After writing my last post, I thought I would mention some of the various portraits that have been identified as depicting Frances Grey (née Brandon), Duchess of Suffolk. None has been authenticated as a portrait of her, but here’s a look at the various candidates:
The painting below is by far the one most usually associated with Frances. For centuries, it was misidentified as a portrait of her and her second husband, Adrian Stokes. Recent scholarship has identified it as one of Mary Neville and her son, Gregory Fiennes, but centuries of error die hard. As dozens of books, nonfiction and fiction alike, have relied on this painting in depicting Frances’s physical appearance (and even her personality), it’s likely that it will be associated with Frances for years to come. (Incidentally, the myth that Adrian Stokes was half Frances’s age rests largely upon this portrait; Stokes was actually only a couple of years Frances’s junior. Before joining her household he was the marshal of Newhaven in France, where he commanded ten men until the fortress fell to the French in 1549.)
The drawing below by Hans Holbein was labeled “The Marchioness of Dorset” after Holbein’s death in 1543. John Cheke, Edward VI’s tutor, is said to have provided the labels for many of the portraits. Unfortunately, from 1533 to 1541, there were two Marchionesses of Dorset, Frances and her mother-in-law, Margaret Grey, née Wotton. Art historians have generally identified this portrait as being of Margaret rather than of Frances. Moreover, as Eric Ives has pointed out, the lady is carrying a walking stick, which seems an unlikely implement for Frances, who was only twenty-six at the time of Holbein’s death, to be holding. The walking stick can be seen more clearly in the finished painting:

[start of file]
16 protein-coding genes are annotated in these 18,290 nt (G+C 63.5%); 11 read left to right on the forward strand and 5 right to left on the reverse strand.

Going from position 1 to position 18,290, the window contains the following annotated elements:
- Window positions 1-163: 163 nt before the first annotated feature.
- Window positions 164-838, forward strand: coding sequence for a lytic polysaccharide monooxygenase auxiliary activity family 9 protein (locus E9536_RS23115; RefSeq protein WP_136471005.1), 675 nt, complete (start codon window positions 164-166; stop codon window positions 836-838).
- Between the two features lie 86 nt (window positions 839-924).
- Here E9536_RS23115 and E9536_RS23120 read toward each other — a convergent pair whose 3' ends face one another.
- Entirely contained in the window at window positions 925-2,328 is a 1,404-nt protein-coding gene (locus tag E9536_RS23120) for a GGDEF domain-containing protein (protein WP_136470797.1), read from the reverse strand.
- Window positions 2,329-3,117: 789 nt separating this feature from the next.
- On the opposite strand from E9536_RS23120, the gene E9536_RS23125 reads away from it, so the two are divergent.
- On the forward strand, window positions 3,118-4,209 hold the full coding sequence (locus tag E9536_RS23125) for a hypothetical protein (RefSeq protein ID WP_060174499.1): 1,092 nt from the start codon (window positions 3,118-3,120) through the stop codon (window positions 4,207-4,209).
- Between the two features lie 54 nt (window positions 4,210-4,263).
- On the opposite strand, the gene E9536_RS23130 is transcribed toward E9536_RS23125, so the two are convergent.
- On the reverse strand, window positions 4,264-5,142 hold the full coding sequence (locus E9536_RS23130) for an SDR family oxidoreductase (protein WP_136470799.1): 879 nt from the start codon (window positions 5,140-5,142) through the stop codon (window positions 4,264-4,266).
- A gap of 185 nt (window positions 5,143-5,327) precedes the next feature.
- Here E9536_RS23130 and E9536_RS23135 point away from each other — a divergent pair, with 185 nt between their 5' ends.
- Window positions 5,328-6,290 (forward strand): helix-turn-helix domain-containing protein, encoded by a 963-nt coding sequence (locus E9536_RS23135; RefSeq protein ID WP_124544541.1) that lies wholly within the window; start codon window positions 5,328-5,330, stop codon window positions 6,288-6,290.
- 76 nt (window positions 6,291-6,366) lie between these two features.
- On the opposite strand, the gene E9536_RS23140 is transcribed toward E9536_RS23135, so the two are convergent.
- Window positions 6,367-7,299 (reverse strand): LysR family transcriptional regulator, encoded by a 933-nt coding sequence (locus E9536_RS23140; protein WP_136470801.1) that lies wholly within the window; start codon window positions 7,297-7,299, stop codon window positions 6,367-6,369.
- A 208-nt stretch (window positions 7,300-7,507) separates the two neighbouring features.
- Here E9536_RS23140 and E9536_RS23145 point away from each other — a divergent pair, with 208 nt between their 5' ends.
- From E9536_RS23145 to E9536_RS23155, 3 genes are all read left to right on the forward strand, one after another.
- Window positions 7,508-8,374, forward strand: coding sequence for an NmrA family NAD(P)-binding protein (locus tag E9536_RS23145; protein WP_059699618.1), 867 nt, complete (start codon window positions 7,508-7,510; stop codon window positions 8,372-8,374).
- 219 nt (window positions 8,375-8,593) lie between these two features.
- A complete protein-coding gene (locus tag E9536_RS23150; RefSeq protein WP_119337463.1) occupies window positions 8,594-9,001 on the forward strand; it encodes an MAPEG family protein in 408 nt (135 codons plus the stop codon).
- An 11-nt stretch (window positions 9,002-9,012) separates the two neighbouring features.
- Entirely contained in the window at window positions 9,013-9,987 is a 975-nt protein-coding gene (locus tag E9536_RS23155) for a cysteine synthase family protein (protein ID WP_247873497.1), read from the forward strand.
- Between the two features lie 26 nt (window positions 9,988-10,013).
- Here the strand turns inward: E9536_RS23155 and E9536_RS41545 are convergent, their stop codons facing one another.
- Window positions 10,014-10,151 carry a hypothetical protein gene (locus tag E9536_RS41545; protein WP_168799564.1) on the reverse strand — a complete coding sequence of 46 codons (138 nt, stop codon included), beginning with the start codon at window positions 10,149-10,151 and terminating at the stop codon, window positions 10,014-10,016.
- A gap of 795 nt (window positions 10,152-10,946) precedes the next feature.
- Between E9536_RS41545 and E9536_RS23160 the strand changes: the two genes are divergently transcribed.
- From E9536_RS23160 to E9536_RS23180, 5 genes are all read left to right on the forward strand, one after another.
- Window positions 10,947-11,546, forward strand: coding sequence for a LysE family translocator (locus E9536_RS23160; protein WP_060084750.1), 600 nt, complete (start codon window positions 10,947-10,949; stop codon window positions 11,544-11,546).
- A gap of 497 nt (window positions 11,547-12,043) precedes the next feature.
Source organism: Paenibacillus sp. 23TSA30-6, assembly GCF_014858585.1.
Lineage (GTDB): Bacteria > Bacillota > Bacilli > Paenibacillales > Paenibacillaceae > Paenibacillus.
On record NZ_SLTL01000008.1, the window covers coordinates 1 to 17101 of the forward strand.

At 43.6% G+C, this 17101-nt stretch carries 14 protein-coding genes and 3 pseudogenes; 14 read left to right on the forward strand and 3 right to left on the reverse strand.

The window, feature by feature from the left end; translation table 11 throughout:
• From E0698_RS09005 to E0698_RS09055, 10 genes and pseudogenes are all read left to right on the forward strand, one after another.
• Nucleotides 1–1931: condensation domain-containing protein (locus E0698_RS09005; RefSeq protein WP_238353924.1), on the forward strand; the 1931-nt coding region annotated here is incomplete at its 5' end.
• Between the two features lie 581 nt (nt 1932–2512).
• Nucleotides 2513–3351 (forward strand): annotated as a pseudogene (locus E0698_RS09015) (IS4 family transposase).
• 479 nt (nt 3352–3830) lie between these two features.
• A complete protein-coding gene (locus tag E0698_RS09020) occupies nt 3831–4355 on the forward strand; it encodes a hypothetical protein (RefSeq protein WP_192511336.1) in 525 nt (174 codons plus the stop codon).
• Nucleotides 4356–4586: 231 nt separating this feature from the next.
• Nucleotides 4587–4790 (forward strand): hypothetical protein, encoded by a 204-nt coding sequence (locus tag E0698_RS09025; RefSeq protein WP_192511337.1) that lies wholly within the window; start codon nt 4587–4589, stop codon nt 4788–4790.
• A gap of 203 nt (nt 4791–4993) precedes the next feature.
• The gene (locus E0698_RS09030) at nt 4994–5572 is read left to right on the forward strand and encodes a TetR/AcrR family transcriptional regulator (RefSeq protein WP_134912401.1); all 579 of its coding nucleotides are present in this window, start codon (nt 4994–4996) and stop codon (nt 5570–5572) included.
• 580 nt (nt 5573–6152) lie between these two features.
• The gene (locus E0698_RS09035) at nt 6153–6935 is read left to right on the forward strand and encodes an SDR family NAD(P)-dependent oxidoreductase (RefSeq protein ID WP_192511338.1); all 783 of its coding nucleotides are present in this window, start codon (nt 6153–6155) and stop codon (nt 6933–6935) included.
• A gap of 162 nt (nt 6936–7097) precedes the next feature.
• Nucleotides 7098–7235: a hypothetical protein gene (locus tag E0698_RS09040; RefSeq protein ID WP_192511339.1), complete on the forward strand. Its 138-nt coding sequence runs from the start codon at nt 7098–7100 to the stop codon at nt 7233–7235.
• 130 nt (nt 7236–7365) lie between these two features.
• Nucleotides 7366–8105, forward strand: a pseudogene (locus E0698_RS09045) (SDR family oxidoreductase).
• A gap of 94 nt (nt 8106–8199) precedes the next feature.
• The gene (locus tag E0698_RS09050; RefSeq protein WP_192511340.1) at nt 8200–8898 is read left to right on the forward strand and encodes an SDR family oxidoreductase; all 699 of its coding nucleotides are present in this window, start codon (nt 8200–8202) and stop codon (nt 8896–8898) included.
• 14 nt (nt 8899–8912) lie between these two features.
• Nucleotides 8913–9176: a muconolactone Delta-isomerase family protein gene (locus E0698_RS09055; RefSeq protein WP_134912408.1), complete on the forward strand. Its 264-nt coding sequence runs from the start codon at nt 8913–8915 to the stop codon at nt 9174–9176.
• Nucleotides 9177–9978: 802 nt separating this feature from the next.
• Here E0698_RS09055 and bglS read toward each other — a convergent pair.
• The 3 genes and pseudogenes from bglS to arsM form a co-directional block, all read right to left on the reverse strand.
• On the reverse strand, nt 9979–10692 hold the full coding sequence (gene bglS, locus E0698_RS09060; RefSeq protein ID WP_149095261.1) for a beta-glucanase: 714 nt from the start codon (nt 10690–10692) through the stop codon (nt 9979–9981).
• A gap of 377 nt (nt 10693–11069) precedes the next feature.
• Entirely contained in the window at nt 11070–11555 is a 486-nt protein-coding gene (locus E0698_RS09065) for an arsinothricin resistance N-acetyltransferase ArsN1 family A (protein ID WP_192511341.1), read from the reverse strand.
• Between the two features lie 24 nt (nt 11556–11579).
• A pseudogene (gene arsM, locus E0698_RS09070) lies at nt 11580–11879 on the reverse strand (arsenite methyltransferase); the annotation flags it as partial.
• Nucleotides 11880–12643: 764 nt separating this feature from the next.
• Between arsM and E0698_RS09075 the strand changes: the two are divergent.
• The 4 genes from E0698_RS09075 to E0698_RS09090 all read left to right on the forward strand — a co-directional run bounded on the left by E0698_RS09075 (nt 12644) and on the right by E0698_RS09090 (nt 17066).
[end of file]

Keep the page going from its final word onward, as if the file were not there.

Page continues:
The next Holbein sketch, labeled “The Duchess of Suffolk” is usually identified as being that of Frances’s stepmother, Katherine Brandon, Duchess of Suffolk. As Ives points out, Frances did not become a duchess until November 1551, so if Cheke made his identifications of the Holbein portraits before then, it would rule Frances out as a possible subject. If he made his identifications after that date, however, it is possible that “Duchess of Suffolk” referred to Frances rather than Katherine. The Holbein can be compared to the miniature of Katherine Brandon shown below it.
In his study of Frances’s father, Charles Brandon, S. J. Gunn referred to the Holbein sketch below as being one of Frances, her daughters Jane and Katherine, and Charles’s two sons by his marriage to Katherine Brandon. Gunn based his statement on Paul Ganz’s identification of the sketch. As Dr. John Stephan Edwards pointed out when I asked him about the sketch, however, the British Museum dates this piece to 1532-33, before either Frances’s children or the Brandon boys were born. It seems unlikely, then, that Frances is the sitter in this pleasant domestic scene.
In her biography Bess of Hardwick, Mary Lovell reproduced the portrait below as being one of Frances. This painting, which Lovell credited to the Royal Collection, can be found all over the Internet, identified as Frances, but I have found absolutely nothing about its date, the identity of the artist, or where it is held. Neither Ives nor Leandra de Lisle mentions it as a likeness of Frances. The ruff looks to me like something from the later part of the century (Frances died in 1559). If anyone knows anything about the provenance (there’s just something nice and tweedy about the word “provenance,” isn’t there?) of this painting, please comment!
Finally, one undisputed image of Frances does exist: the effigy on her tomb at Westminster Abbey. Adrian Stokes, her widower, obviously hired an excellent craftsman to pay a last tribute to his duchess.